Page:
SOMERSWORTH — Educators in Somersworth were fired up about the proposed state budget Wednesday.

Republican Gov. Chris Sununu told a crowd at the State of the State address in Dover Wednesday morning that he would veto this budget.

After Sununu’s address, educators and advocates held a press conference in front of Somersworth Middle School to speak out against the veto threat.

The bipartisan budget bill comes before the Democratically controlled House and Senate for an up or down vote Thursday.

Public school employees on the Seacoast are mad because they say the proposed budget provides the biggest state increase to educational funding in more than two decades, money they need for upgrades to buildings, better technology and more programs for students.

At the crux of the problem is the fact that New Hampshire still relies almost exclusively on local property taxes to fund education, more than 20 years after state Supreme Court rulings in Claremont I and II found that method unconstitutional.

“Cities and towns like Somersworth continue to struggle to find funding to offer an education which will enable our students to have the skills necessary to compete in a global marketplace. With each year, we sacrifice other needs of our cities and towns in this state to ensure that same promise and opportunity each one of here was afforded,” Mayor and Somersworth Middle School Principal Dana Hilliard said.

Hilliard called on the governor to sign the budget bill, which he said would finally start the process of adequately funding public schools in the state.

Megan Tuttle, NEA-NH president, represents 17,000 educators across the state.

“Every parent and every educator knows the last thing the Legislature should be doing is decreasing school funding, but that is just what our governor is indicating that he is going to do,” Tuttle said.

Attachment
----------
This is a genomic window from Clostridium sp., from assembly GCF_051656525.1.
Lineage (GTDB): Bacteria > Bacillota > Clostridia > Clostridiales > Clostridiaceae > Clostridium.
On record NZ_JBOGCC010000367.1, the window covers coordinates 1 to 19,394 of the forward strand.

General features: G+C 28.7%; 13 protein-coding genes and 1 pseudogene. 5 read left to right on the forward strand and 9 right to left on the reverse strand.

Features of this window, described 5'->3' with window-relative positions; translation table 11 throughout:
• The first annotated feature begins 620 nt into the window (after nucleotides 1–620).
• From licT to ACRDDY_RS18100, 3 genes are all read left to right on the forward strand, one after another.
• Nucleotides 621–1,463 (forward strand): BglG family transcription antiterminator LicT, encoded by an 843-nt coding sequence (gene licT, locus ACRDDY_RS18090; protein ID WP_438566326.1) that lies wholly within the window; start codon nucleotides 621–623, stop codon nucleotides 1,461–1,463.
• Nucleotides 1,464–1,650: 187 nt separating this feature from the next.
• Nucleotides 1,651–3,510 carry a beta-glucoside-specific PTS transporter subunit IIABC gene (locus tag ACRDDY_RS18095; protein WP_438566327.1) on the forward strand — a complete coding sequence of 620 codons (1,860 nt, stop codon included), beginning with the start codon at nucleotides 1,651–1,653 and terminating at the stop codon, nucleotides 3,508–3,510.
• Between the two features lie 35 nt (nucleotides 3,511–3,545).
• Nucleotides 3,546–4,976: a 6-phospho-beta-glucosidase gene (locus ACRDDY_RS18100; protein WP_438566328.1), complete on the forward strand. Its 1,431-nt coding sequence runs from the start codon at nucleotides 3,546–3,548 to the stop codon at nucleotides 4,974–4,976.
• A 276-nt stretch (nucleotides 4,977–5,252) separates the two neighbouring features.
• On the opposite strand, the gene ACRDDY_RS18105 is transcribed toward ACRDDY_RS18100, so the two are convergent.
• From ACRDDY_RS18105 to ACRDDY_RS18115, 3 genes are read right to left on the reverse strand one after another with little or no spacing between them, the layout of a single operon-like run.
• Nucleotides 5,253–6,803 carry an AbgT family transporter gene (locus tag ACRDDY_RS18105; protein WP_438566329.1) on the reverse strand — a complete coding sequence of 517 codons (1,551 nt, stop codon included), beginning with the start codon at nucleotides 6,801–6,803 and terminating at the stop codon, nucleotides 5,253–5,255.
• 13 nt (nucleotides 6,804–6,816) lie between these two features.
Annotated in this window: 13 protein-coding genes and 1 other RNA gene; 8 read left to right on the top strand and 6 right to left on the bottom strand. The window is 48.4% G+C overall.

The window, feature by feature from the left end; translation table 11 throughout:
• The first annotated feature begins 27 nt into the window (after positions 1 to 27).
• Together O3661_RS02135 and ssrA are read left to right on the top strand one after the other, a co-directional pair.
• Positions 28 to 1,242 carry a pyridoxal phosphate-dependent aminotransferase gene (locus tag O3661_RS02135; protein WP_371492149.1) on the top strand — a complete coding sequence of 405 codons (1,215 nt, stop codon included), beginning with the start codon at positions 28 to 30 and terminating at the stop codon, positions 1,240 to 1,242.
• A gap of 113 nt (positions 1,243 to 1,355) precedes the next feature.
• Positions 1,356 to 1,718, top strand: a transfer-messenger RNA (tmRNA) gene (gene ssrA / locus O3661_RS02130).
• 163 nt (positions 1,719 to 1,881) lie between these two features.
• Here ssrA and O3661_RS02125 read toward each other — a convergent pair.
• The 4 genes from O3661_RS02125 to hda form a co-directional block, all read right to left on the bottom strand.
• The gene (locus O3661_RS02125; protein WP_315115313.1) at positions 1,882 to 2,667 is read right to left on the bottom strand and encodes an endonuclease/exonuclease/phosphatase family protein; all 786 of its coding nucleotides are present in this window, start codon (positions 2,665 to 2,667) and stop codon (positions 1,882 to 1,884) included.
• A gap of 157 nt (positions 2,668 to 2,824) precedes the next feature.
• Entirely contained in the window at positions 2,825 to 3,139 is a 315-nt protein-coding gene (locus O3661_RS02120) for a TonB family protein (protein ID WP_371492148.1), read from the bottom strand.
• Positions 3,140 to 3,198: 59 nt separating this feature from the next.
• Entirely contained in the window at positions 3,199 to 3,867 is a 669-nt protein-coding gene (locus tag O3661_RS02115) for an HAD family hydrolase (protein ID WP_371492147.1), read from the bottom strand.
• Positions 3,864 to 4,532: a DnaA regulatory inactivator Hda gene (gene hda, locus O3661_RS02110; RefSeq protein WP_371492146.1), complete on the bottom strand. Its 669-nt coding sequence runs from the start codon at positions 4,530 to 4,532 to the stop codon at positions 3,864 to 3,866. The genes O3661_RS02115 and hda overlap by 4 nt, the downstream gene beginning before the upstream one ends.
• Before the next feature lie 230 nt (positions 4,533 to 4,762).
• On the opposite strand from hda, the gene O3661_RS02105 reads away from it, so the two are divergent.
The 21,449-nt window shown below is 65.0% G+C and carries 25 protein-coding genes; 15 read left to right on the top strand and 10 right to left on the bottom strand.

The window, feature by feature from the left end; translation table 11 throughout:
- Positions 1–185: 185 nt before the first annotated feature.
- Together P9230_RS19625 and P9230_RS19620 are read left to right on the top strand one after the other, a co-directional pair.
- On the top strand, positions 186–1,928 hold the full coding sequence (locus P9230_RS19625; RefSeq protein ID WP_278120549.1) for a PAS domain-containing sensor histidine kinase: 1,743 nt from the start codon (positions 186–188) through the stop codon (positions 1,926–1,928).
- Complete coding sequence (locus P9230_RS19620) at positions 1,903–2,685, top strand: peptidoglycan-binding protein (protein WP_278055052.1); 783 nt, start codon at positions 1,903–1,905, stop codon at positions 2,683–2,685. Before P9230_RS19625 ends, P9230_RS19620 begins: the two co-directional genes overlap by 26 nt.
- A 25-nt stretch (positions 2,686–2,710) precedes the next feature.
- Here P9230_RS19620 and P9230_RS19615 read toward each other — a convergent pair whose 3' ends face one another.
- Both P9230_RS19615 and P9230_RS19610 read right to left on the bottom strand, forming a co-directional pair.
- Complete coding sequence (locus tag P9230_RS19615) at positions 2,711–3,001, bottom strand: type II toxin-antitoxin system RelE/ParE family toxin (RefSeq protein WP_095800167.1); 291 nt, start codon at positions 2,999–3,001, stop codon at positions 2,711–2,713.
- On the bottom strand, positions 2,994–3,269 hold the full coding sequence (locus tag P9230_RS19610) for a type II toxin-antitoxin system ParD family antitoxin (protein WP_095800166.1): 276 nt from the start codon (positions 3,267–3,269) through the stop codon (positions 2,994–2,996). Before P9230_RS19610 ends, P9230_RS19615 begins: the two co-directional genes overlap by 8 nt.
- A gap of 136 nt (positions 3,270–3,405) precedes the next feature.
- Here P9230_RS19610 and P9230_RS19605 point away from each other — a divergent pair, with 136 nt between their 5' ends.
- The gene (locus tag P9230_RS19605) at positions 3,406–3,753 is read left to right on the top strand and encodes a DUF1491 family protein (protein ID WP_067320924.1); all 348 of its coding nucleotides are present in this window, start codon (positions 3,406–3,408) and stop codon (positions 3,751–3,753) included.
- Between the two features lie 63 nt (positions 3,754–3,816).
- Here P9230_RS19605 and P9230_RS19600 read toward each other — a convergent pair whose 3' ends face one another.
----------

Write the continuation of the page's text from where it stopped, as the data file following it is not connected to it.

Tuttle said there is research which shows a link between per pupil spending and student outcomes.

“New Hampshire has failed to provide full, equitable and truly adequate funding for our public schools for decades,” Tuttle said. “Our state’s funding philosophy and practices have hurt communities across the state, from Claremont to Berlin to even some of the towns represented here today.”

Dover Mayor Karen Weston was one of the speakers at the gathering in Somersworth. Her city sued the state in 2015, claiming it has lost millions of dollars over the years under New Hampshire’s funding formula.

Weston said she spoke to Sununu about his plans to veto the budget on Saturday as he was on his way to Randolph to address the tragic motorcycle crash that killed seven people on Friday evening.

“I said, ‘Governor, if you do not sign this budget, do you realize what this is going to do to our school districts? Every single school district is going to have negative effects. Any funding that we had expected to come — and I can tell you that Dover did incorporate some of this money into their next year’s budget – we will not receive,’” Weston said.

“Ultimately, who is going to suffer? It’s going to be our school programs, our kids, our teachers, our taxpayers,” Weston said.

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